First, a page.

Is sending ex-SAS soldier Albert Patterson to prison for owning a Falklands ‘trophy’ pistol wrong? Should his sentence be suspended?
The Defence Editor of The Sun newspaper, David Willetts is calling on the British public to help ex-soldier Albert Patterson have his 15 month jail sentence suspended.
Patterson, 65, is a formed Special Air Services (SAS) veteran who has been recently jailed for keeping a trophy handgun that he took during the Falklands war. Patterson kept the unloaded 9mm pistol in his cellar at his Hereford home, after seizing it from an Argentinian officer during the 1982 campaign. He was arrested after the weapon was uncovered by police probing an unrelated burglary.
During sentencing Judge Christopher Plunkett hailed his service to the SAS – but said he had no choice but to jail him after he admitted possessing the pistol, plus ammunition, four Enfield pistols, and a rifle component.
The Sun believes the sentence is unjust.
They argue that the weapons were never loaded or used in the UK, and they were not in the public domain. Further, because of Albert’s post-SAS work in security for non-government organisations in Iraq and Afghanistan, he missed an SAS weapons amnesty where he could have safely returned the weapons. In addition, others have gone free for the same offence. Last month Dale Robinson, 28, got a two-year term suspended for 18 months after admitting possessing a firearm and ammo at Northampton crown court.
The Sun argues that Judge Plunkett should show compassion and common-sense and suspend Patterson’s jail term. The illegal possession of firearms should be treated seriously, of course, but this case has unique and there are major extenuating circumstances to it.
The counter-side of this argument has been very well articulated in an email to me by a former soldier.
That email said: “The gentlemen concerned would have been fully aware what he had done and was doing was illegal, and in effect made an active decision every day since 1982 to break the law. The amnesty thing is a red herring. A man like that “coming clean” and speaking to the authorities proactively would expect the matter to be dealt with with no prosecution, and he would know that.”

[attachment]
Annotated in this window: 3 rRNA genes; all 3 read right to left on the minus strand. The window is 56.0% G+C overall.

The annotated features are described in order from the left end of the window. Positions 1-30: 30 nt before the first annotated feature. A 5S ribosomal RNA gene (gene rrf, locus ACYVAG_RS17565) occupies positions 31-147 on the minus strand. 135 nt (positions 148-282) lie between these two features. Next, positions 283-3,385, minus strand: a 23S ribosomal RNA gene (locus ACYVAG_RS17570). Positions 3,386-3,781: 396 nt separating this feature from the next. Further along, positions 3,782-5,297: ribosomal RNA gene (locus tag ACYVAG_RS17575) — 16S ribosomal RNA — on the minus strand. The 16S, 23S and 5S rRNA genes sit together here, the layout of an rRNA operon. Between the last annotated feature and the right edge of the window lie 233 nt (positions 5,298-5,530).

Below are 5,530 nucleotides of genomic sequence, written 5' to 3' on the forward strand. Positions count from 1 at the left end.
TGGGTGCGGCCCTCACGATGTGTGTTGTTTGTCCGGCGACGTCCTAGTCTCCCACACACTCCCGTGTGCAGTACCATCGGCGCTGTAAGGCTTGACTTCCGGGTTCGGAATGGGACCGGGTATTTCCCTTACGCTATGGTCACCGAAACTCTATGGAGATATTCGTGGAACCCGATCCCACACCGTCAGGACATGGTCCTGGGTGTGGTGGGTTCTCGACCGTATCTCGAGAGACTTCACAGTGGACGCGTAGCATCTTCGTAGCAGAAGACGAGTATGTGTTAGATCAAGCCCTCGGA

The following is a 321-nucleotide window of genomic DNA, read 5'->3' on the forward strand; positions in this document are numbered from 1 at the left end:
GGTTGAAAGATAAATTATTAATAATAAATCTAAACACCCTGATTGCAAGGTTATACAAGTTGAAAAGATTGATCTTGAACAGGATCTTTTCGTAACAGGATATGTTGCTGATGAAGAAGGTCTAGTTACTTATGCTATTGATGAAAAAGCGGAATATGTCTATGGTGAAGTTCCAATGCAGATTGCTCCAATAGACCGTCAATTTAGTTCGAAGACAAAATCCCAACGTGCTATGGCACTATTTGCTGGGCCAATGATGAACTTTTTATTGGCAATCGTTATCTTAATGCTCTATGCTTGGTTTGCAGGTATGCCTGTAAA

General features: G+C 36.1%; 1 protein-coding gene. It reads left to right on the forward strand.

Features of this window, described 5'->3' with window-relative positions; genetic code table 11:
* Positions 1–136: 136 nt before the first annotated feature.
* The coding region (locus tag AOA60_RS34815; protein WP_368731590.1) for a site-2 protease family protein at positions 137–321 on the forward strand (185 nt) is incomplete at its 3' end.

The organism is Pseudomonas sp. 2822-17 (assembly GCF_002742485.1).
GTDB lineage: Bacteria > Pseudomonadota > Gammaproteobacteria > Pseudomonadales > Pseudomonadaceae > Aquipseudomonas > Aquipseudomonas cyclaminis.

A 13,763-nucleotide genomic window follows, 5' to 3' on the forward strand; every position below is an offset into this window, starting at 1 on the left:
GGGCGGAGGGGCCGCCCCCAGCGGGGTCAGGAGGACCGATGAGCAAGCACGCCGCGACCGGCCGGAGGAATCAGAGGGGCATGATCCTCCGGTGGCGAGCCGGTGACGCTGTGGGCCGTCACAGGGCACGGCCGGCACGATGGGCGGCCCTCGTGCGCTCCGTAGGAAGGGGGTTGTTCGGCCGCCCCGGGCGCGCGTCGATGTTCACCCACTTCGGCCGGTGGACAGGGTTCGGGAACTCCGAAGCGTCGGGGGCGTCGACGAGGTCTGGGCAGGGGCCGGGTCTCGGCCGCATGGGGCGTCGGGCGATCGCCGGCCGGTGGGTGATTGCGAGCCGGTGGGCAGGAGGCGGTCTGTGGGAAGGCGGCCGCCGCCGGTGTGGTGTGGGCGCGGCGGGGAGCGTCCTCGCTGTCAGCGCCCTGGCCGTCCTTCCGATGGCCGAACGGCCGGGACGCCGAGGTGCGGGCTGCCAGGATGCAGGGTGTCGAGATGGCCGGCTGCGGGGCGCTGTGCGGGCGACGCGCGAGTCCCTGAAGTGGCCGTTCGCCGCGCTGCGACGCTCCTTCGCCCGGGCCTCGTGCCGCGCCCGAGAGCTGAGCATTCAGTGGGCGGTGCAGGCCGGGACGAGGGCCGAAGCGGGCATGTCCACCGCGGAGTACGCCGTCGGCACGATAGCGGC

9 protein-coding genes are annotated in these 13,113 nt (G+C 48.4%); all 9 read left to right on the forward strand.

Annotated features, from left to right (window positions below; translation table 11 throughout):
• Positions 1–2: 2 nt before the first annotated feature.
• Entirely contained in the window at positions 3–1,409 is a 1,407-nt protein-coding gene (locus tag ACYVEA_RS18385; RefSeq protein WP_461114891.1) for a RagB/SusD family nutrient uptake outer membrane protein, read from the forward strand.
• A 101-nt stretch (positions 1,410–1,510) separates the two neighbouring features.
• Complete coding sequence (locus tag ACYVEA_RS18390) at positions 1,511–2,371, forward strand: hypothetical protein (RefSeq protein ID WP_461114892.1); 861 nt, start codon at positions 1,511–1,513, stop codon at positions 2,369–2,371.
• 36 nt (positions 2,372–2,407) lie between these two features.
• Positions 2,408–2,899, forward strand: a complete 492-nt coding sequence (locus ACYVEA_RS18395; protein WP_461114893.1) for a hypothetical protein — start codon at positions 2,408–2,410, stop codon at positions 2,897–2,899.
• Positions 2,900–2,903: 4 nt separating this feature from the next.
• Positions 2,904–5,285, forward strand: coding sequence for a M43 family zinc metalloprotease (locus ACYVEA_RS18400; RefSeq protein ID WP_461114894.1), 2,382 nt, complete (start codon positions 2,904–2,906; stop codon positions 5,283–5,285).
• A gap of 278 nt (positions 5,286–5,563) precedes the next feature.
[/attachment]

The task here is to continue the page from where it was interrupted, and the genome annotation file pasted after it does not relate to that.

“That fact that he was ex SAS and served his country bravely is frankly irrelevant. As is the fact it was locked in his cellar (that other people ended up having access to).”
“As a former professional soldier he therefore should have known better and the penalty is a potential penalty that he took the risk on and lost.”
“One of the duties soldiers have in our democratic society is to live by and respect the rules as every other citizen does. We cannot make exceptions because they are “good blokes” and do or used to wear uniform. The sort of societies where military are treated differently from the rule of law is not the sort of society we should aspire to… We must apply the law regardless of employment circumstance.”
My initial sentiment was to support the Sun. However, this email made me consider that the law, as ever, is a complicated, multi-faceted beast. My heart says that the judge should forgive Patterson. My intellect – such as it is – suggests that the law should impose its rule as evenly as possible.
The Sun knows that it will garner much support for an ex-soldier. Ex-soldiers are often deserving of the public’s support. Initially I gave mine. But the more I am informed as to the circumstances of this case, the more I wonder if it is not as black and white as I first thought.
This article has been changed from its original posting.
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